A tip for "Validate US Telephone Numbers"

A tip for "Validate US Telephone Numbers"
0

#1

I think a lot of people (me included) find regexes tricky and developing a single regex that covers all the test cases frustrating. I couidn’t understand the long regexes in the hint, and would have gained nothing by copying them.

Here is a gentler approach other people may also find it useful: build an array of regexes*, then use Array.some to return true for any phone number that matches one of these.

Finding a set of regexes satisfying the test cases one by one is easier than finding a single all-encompassing solution, and they can be generalised and whittled down. (Perhaps to one, perhaps several - in particular I don’t know how to check for unmatched parentheses with regex - but anyway this is a low-stress opportunity to get to know regexes better.)

function telephoneCheck(str) {
  var reArr = [/^\d{3}-\d{3}-\d{4}/,
              ...more regexes...
              ];
  res = reArr.some(
    function (re) {
      console.log(str, re, re.test(str)); // see which regex is passing each test case
      return re.test(str);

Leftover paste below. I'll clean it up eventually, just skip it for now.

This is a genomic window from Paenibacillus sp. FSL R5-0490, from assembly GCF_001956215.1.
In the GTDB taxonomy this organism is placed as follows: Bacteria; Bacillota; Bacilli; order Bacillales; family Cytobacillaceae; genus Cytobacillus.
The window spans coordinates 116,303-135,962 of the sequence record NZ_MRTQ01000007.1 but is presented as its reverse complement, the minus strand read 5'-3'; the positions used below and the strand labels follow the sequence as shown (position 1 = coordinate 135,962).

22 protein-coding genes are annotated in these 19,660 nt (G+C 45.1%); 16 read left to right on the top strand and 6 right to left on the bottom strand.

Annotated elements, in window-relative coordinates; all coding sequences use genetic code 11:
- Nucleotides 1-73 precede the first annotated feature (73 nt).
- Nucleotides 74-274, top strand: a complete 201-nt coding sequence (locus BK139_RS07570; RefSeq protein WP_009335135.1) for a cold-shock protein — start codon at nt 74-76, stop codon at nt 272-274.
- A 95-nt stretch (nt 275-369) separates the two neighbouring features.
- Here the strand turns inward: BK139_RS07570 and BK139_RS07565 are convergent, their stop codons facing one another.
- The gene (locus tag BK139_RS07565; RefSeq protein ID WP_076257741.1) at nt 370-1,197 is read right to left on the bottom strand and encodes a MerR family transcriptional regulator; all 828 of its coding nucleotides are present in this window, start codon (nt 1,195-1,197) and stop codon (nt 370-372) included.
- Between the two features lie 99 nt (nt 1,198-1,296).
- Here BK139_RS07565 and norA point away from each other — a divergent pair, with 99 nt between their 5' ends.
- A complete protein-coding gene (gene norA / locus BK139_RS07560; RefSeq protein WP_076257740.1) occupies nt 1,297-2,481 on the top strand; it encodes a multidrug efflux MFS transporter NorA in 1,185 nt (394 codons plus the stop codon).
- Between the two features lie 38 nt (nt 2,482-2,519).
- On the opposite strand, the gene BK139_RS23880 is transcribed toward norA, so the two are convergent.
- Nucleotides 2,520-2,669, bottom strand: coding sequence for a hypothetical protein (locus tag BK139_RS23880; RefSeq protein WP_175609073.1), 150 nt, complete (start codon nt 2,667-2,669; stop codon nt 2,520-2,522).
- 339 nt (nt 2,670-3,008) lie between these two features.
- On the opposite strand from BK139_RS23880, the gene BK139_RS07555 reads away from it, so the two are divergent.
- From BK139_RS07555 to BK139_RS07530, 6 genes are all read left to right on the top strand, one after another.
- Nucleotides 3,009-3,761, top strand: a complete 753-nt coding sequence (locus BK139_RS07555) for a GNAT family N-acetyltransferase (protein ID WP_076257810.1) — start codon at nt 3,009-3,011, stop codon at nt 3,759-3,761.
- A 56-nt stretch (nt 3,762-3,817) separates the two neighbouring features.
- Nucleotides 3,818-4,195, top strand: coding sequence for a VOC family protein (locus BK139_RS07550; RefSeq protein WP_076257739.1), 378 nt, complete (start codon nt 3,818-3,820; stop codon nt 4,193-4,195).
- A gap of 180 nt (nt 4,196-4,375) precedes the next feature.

});
  console.log("========================="); // visually separate test cases
  return res;  
}

*it’s also possible to fill the array with string representations of regexes, rather than literal regex objects, and compile them to regexes with something like:

var myRe = new RegExp(regexSstring, regexFlags)

but this involves a lot of escaping with backslashes…

Link to the challenge:


#2

I learned the HTML input pattern attribute today, and was blown away by the inclusion of some form of regular expressions in a markup language.

RegExr.com is great for building a pattern for a specific body of text (or source code). Probably the best simple expression tool I’ve used, and gives you a chance to play around with patterns.